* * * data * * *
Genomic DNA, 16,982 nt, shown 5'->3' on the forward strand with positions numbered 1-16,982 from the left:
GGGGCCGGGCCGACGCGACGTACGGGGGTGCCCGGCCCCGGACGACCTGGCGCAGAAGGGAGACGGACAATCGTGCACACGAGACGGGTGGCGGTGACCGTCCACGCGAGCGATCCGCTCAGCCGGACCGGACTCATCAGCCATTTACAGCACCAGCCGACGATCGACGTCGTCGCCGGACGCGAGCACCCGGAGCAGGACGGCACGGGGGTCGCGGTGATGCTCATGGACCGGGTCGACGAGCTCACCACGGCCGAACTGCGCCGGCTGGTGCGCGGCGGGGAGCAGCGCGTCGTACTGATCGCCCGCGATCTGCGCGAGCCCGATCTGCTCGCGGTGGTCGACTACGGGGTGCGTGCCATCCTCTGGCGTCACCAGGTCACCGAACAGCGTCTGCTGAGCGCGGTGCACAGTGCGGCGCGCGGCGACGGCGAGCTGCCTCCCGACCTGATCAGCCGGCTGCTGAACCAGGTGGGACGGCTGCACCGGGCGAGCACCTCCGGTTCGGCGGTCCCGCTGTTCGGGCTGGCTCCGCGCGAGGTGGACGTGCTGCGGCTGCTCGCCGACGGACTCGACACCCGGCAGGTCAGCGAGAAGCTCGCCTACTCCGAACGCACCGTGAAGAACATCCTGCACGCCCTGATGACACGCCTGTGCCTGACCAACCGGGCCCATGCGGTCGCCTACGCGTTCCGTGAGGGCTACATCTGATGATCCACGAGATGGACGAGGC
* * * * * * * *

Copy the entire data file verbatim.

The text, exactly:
Genomic DNA, 16,982 nt, shown 5'->3' on the forward strand with positions numbered 1-16,982 from the left:
GGGGCCGGGCCGACGCGACGTACGGGGGTGCCCGGCCCCGGACGACCTGGCGCAGAAGGGAGACGGACAATCGTGCACACGAGACGGGTGGCGGTGACCGTCCACGCGAGCGATCCGCTCAGCCGGACCGGACTCATCAGCCATTTACAGCACCAGCCGACGATCGACGTCGTCGCCGGACGCGAGCACCCGGAGCAGGACGGCACGGGGGTCGCGGTGATGCTCATGGACCGGGTCGACGAGCTCACCACGGCCGAACTGCGCCGGCTGGTGCGCGGCGGGGAGCAGCGCGTCGTACTGATCGCCCGCGATCTGCGCGAGCCCGATCTGCTCGCGGTGGTCGACTACGGGGTGCGTGCCATCCTCTGGCGTCACCAGGTCACCGAACAGCGTCTGCTGAGCGCGGTGCACAGTGCGGCGCGCGGCGACGGCGAGCTGCCTCCCGACCTGATCAGCCGGCTGCTGAACCAGGTGGGACGGCTGCACCGGGCGAGCACCTCCGGTTCGGCGGTCCCGCTGTTCGGGCTGGCTCCGCGCGAGGTGGACGTGCTGCGGCTGCTCGCCGACGGACTCGACACCCGGCAGGTCAGCGAGAAGCTCGCCTACTCCGAACGCACCGTGAAGAACATCCTGCACGCCCTGATGACACGCCTGTGCCTGACCAACCGGGCCCATGCGGTCGCCTACGCGTTCCGTGAGGGCTACATCTGATGATCCACGAGATGGACGAGGC